find is not boolean, you should check against string::nopos or whatever it is.
strstr is effectively boolean, because nullptr == 0, but c++ strings do not expose their pointers and for some unholy reason npos isnt 0 so they had to make the find kludgy.
you don't need all that bloat either, just say something like
found |= (line.find(valid) != string::npos) ... trivial operations like bool assignment are so cheap that the extra comparison and jump of the if statement is actually less efficient (on top of being more wordy) than just assignment each iteration.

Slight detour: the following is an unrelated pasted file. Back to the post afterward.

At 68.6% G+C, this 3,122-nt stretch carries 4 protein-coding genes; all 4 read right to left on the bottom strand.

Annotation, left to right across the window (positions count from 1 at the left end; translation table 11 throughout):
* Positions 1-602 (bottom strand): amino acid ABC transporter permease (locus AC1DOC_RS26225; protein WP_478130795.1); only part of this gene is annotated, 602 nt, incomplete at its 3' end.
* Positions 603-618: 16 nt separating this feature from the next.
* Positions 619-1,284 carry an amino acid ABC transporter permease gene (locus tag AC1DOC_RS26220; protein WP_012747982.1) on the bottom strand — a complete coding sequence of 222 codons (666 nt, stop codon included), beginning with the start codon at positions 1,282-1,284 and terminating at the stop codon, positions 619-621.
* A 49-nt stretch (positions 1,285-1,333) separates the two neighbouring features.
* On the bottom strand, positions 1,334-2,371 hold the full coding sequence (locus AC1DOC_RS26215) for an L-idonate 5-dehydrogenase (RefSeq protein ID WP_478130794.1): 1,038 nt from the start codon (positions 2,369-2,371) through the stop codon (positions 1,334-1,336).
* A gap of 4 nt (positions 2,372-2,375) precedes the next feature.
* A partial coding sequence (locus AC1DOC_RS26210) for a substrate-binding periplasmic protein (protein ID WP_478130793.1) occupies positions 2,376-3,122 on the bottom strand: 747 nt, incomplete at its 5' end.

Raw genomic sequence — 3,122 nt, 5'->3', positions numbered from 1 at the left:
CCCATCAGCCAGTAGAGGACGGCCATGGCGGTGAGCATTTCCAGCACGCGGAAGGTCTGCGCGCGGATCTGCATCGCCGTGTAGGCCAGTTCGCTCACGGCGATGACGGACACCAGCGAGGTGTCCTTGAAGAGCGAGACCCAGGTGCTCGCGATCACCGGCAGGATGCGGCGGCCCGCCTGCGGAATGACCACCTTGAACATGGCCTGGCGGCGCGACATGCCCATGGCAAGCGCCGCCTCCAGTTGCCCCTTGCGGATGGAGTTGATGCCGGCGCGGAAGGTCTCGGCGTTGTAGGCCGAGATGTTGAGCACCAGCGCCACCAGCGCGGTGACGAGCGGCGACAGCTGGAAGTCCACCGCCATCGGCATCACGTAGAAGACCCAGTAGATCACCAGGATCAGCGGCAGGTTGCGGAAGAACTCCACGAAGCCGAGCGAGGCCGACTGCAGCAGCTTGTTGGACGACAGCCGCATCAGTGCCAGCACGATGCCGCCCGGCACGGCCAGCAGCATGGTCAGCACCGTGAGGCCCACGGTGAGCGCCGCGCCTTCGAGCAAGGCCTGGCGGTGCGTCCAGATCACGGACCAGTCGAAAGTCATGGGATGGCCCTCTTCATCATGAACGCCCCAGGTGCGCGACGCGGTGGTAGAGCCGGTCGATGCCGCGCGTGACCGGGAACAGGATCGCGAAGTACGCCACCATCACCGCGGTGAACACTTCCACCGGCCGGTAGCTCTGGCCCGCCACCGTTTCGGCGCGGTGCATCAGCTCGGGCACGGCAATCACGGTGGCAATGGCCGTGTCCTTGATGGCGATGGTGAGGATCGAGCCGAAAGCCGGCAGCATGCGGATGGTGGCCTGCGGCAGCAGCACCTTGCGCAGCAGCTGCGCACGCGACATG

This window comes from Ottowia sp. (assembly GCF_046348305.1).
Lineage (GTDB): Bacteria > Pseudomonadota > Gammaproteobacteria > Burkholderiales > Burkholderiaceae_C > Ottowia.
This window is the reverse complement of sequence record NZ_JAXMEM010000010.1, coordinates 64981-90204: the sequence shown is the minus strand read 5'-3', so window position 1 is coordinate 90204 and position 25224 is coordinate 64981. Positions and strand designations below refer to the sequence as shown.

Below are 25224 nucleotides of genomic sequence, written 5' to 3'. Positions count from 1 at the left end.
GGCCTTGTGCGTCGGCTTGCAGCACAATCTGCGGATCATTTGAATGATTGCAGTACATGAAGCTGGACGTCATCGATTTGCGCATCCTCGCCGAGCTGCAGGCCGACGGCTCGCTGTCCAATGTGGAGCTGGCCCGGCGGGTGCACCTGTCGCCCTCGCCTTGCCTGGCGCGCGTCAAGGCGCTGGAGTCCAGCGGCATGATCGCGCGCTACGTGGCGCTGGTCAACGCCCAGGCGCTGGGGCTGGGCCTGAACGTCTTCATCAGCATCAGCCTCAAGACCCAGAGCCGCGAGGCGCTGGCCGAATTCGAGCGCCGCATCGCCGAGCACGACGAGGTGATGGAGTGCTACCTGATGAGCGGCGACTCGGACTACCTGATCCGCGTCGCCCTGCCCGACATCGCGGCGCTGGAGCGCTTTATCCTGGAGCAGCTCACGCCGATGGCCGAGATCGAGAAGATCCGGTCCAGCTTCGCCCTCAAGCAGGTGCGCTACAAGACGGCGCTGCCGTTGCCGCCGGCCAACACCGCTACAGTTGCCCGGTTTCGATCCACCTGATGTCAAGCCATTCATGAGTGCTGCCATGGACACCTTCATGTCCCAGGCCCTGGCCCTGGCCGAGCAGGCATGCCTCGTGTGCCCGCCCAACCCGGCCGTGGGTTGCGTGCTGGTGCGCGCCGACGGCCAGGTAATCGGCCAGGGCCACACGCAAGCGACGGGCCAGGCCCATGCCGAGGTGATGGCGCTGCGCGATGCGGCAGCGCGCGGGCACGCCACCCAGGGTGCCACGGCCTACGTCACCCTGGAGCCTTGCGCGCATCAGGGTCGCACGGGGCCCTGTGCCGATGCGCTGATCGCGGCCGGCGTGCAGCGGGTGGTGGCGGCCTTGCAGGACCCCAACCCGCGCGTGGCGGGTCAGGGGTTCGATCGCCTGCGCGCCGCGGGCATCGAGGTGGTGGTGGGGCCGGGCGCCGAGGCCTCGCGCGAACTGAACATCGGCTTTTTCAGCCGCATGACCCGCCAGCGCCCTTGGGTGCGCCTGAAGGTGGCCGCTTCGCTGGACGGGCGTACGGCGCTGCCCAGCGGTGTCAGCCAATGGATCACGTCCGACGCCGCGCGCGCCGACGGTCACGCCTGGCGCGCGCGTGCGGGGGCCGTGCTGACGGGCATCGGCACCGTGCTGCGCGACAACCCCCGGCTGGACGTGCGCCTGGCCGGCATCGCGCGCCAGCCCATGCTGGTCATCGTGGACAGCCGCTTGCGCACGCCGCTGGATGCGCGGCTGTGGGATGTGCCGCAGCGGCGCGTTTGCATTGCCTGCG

if you trust the file to not have crap in it, you can also use == instead of find()
Contains would be welcome, that was a big miss. Ive been using strstr for it for years.
I don't like c++ string design. the need for 3-4 objects to do string work is a trainwreck. (string, string stream, string view, is there another one? and sometimes char* for compatibility or workarounds).